Conflict to be expected on City Council


Is it me, or does anyone else see a pattern developing already in reporting on the new city council by the local media? That is to say: Freak out at any sign of discord or disagreement among the Mayor and the councilors.

I’m not sure why this is happening.

Isn’t this type of political conflict to be expected when you gather together 15 individuals, all with their own constituencies and agendas, to make decisions for the common good?

Now, I know Mayor Ed Holder ran on a platform of being the “Great Conciliator” who would be able to bring the 14 Councilors together for a consensus to emerge on decisions which have to be made — some of them being very contentious. But to expect consensus on every issue is naive and just plain silly.

Having run on what for all intents and purposes was an anti-BRT ticket, Holder’s choice of Councilor Jesse Helmer — the BRT Project’s biggest cheerleader — as his Deputy Mayor may at first chance seem odd. But, to be sure, it is a calculated political attempt to bring Helmer into his fold and perhaps burden him with so much work he won’t have time to do a lot of lobbying for the project.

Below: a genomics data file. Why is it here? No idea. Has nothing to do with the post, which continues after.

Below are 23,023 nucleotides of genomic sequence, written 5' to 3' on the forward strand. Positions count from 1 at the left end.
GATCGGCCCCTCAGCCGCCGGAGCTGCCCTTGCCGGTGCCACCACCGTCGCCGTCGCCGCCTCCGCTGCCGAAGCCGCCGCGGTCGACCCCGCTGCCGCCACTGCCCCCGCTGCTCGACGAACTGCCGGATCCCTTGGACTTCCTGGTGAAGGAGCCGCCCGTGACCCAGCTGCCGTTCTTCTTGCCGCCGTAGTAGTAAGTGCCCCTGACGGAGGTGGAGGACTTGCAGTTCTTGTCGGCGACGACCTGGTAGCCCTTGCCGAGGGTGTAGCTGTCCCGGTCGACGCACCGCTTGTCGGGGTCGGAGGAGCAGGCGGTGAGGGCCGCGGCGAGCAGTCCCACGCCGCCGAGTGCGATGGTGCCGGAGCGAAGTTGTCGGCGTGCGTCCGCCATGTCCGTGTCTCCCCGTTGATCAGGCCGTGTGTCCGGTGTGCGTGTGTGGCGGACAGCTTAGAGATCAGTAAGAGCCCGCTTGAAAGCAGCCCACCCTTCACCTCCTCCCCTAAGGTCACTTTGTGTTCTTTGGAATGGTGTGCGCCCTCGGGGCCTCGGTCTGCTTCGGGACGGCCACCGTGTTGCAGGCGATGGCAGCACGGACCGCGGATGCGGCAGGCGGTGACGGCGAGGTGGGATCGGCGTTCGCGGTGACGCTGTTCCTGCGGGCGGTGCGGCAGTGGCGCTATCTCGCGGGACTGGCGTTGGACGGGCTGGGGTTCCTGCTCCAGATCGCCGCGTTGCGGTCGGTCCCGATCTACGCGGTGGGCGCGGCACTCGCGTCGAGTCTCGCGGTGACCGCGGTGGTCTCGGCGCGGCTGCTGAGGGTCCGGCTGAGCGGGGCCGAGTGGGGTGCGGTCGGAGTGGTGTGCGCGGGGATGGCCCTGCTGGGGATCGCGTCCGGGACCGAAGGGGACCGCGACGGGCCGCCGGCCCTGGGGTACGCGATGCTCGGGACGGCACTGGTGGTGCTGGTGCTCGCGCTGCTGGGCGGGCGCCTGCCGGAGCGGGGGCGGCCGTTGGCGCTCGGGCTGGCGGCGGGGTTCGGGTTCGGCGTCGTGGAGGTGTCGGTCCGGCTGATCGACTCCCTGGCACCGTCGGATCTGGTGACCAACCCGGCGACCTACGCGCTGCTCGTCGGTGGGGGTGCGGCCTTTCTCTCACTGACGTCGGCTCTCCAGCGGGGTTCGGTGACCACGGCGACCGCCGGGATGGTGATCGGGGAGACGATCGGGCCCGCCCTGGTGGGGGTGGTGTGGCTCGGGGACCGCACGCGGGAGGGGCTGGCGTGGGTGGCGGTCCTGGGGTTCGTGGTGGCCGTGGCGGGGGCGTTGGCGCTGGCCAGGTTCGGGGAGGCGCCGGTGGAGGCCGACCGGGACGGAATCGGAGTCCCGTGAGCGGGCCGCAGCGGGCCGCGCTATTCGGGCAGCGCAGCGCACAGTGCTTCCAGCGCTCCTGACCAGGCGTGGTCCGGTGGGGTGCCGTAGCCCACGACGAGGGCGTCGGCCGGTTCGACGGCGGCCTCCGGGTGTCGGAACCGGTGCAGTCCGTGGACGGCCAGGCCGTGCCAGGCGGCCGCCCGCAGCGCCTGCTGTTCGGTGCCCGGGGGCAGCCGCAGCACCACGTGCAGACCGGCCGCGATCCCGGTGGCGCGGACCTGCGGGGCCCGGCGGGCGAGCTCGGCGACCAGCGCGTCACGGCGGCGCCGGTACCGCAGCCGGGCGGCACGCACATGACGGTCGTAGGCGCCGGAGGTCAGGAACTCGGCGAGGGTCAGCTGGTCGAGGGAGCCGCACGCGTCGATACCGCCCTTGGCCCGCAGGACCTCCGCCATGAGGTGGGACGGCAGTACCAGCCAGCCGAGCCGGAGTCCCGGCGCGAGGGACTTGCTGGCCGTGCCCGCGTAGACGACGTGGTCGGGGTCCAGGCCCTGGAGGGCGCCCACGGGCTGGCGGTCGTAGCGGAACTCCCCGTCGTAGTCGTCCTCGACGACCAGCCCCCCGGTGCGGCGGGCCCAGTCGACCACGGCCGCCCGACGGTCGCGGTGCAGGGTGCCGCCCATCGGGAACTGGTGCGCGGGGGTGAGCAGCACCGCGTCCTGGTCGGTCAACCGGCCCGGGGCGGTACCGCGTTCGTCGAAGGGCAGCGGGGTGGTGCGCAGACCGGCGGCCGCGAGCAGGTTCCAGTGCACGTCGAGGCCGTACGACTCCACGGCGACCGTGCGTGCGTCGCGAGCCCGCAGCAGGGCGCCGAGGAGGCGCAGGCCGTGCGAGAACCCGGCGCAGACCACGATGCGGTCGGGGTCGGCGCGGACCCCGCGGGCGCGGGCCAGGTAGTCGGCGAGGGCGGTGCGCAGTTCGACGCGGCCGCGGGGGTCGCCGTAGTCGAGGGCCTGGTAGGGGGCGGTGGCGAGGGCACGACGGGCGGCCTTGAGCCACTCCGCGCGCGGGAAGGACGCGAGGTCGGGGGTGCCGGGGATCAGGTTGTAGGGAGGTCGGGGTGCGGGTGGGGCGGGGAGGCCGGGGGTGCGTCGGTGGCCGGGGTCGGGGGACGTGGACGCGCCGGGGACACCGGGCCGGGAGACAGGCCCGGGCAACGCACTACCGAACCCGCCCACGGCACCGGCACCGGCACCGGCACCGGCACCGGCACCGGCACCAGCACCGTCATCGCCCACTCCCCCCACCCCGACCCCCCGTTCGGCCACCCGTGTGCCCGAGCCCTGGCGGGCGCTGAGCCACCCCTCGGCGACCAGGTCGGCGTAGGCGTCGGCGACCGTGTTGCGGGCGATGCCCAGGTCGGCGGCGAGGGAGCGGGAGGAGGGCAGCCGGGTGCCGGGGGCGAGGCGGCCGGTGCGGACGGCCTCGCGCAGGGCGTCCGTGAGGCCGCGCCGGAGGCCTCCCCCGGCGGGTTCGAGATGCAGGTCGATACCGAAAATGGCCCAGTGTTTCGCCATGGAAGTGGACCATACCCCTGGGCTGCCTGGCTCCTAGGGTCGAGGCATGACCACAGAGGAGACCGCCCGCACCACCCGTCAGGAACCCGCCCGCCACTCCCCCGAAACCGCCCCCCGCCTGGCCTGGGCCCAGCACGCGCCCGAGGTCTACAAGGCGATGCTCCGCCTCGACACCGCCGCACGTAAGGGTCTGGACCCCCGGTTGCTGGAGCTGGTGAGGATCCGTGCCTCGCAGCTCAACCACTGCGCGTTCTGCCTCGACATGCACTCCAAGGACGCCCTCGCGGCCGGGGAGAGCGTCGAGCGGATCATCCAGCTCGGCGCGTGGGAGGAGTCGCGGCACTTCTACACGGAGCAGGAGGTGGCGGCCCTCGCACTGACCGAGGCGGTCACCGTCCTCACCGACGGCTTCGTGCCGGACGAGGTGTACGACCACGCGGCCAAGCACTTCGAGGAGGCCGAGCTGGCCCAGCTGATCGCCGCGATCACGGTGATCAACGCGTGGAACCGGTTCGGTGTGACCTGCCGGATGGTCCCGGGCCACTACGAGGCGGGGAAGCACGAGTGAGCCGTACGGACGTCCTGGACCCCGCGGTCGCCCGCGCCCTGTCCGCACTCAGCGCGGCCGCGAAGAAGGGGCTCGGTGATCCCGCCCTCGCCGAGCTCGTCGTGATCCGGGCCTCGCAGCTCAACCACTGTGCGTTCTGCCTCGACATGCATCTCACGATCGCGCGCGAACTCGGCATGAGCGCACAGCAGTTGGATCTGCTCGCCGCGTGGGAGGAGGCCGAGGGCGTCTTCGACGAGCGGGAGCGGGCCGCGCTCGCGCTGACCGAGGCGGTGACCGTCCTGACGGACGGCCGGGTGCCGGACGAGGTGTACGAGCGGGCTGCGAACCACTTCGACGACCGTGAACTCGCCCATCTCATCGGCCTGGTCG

Maybe the local media and Londoners grew too used to the homogeneity of the last council which seemed to march lock-step on most civic issues.

But, as I learned in my first-year Political Science class at UWO way back in the mid-1970s: “Politics is conflict, and the resolution of that conflict.”

Given the differences of opinion on major issues like BRT and supervised injection sites on this new council, I’m sure we can can expect more conflict rather than less over the next four years.

Londoners, including the media, better get used to it.

December 6/18

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